Blog: Meet The New Boss, Same As the Old Boss

When Lady Di said to her interviewer, "There were three of us in this marriage, so it was a bit crowded" no one had to guess what she was experiencing. A similar sensation is reported to be part of many executive transitions - the presence of the predecessor lingers, crowding the new executive. The experience is often so subtle that few executives are able to articulate what is happening.

Verity Jane Smith | Brand X Pictures | Getty Images

It is not their imagination.

It is independent of whether the incumbent was beloved. The role they've just assumed has been imprinted by those who sat in their chair before them.

Research has shown that the first person to hold a particular job in a new organization, or a long-term predecessor in an established organization, puts their imprimatur on the role so indelibly that it can determine the success or failure of those who follow. A study conducted by Burton and Beckman (2007) revealed that new leaders tend to be more successful in new positions if they exhibit qualities seen in the executive that held the role previously - even if their backgrounds were not typical for the role. In some organizations, the imprint on the role created by the first incumbent impacted the success of not just one but several generations of successors.

It is not difficult to see how this happens. The incumbent creates the role around him or herself. Not only is the job defined by them, but the jobs that are structured around them are built to fit. When the incumbent moves out of the role and a replacement is named who brings a different set of qualities to the job, the fit with the role is often poor. Filling the role will be awkward and will likely lead to early departure. Creating the role to fit the replacement is the only successful path.

There are a few simple guidelines to follow when moving into a role that has had long-term predecessors or highly influential incumbents.

If you are moving into an imprinted role:

1. Understand the impact of your predecessors. The best discovery you can do is to learn as much as you can about those who have gone before you in the role. Your own excavation can take several forms.

  • Ask questions. What legacy did your predecessors leave? What priorities did they spend most time on? How did they make their mark? What were their towering strengths? How did the organization evolve around them to complement their strengths and weaknesses?
  • Listen to stories. As you talk with people about the organization and the role, listen to the stories people tell you. The patterns and practices of those who held the role will tell you a great deal about their priorities, their focus, their influence, their interactions, their impact.
  • Look for organizational clues. If you look in the right places you will discover the changes made by those who have held your role. A quick review of historical organization charts will provide clues as you examine the roles, titles, reporting relationships, tenure, frequency of change. Take note of how critical organizational decisions (acquisitions, downsizings, new lines of business, expansions) were made. Understand how change initiatives were launched and how successful they were.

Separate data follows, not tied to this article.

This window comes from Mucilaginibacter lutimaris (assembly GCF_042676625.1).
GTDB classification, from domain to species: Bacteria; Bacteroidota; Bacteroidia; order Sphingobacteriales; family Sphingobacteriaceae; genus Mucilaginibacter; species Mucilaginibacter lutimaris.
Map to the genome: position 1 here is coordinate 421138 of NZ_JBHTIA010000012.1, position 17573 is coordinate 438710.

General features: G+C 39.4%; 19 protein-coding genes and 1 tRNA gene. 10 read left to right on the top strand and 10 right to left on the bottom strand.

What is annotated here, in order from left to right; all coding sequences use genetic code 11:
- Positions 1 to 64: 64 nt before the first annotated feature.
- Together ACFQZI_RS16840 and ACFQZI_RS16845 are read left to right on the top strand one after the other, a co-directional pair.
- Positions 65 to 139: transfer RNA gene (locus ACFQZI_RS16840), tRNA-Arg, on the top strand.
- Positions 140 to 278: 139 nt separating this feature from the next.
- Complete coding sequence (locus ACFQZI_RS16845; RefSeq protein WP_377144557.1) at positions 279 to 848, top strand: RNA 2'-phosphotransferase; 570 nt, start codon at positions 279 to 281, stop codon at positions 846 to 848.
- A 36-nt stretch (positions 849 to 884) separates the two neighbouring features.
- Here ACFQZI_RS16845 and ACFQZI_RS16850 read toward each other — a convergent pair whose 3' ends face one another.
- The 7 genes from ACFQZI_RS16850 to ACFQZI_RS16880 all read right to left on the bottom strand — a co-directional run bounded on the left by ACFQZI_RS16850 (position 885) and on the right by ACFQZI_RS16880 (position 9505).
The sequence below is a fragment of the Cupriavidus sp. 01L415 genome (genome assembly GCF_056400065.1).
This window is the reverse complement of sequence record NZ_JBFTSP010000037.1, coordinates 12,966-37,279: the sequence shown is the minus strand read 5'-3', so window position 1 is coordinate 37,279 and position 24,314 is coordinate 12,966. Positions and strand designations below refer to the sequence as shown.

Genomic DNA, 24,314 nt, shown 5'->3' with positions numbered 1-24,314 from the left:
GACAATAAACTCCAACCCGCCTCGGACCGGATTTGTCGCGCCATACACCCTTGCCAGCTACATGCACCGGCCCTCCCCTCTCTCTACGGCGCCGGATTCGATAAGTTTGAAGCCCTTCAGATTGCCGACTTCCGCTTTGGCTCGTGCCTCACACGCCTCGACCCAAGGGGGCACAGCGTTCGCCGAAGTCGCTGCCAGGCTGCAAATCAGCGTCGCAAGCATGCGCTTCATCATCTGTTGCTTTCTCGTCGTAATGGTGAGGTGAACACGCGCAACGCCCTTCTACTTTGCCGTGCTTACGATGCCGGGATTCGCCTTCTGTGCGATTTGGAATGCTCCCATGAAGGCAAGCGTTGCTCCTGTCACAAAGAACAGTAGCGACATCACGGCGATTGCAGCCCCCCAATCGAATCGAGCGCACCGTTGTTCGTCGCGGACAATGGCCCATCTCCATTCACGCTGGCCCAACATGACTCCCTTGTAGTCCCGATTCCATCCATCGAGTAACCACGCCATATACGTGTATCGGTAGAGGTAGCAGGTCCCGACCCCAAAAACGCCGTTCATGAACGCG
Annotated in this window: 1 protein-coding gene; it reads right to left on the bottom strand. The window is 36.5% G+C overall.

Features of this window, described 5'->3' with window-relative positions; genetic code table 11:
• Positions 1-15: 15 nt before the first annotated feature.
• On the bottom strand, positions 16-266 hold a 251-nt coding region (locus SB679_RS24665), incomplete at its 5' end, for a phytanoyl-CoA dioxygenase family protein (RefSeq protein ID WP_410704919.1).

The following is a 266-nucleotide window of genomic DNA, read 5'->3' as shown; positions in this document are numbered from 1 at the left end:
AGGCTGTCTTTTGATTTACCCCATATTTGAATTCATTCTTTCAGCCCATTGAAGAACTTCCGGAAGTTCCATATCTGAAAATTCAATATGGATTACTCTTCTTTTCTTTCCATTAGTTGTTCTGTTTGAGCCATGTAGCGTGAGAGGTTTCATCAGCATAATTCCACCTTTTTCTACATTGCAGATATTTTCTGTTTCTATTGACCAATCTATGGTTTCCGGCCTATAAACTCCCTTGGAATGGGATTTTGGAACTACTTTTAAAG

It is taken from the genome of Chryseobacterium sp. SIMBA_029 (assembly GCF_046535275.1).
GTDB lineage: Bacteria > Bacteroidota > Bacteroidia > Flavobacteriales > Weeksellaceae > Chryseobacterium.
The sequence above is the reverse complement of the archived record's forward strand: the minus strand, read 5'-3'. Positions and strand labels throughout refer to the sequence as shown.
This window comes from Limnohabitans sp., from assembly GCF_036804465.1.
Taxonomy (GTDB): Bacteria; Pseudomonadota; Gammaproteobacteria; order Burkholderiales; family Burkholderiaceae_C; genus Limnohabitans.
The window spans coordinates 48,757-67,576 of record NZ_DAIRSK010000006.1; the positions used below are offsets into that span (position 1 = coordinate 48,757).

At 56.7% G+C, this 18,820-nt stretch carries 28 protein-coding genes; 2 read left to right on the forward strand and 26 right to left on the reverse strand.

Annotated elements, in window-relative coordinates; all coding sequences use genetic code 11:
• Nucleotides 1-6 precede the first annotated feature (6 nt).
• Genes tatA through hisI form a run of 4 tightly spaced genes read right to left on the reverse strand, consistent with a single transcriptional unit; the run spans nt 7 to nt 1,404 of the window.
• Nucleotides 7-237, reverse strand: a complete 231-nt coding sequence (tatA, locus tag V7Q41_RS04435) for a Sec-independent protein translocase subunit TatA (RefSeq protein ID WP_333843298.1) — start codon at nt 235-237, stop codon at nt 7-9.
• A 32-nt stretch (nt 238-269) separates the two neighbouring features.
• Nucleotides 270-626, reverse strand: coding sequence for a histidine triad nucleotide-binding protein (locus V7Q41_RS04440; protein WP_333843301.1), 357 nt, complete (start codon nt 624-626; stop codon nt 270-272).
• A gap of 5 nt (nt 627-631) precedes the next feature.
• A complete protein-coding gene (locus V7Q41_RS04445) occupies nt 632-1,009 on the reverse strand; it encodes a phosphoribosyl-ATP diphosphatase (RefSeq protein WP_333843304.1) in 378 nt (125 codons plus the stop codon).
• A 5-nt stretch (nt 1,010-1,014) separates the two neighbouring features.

2. Understand your impact. You are assuming your new role in order to move the organization forward from its current state. The business strategy determines your key priorities and areas of focus. What qualities and characteristics of yours will need to be front and center if you are to move these strategic priorities forward? Now that you know how the organization has been wired, a deep self-awareness will be required to understand where that wiring will likely help you and where it may trip you up. Ironically, self-awareness is accelerated with the help of others. Whether you seek out a mentor or colleague or executive coach, find someone to help you articulate what you will intentionally bring to this role and how your unique constellation of strengths and weaknesses will have maximum impact.

3. Discover how the team you inherited is uniquely suited to complement your predecessor - not you. Those who surround you now were chosen for a reason. They filled the gaps and allowed your predecessor's strengths to shine. It will be immediately clear who is on your team, their titles, their history with the organization and their areas of responsibility. What will need to be learned is how their current role came to be, how that role maximizes their contribution (or not) and how their responsibilities intersected with their past boss. The task at hand is to determine how who they are and what they do best can complement who you are and what you do best.

4. Create the role, don't just fill the role. Start with you - be clear about the contribution you want to make and the legacy you want to leave. This is the center circle. By knowing your strengths you will focus your own time and energy on those aspects of the work where you can make the biggest impact. Then, build the concentric circles around you. Determine who you need in your first-ring team to shore up your gaps and reinforce your strengths. Encourage your team to do the same.

Positions are indeed established in important ways by those who have held the role before. If you want to stay long enough to leave your own legacy, make the role your own.

Dee Gaeddert, Senior Partner with Korn/Ferry's Leadership and Talent Consulting practice.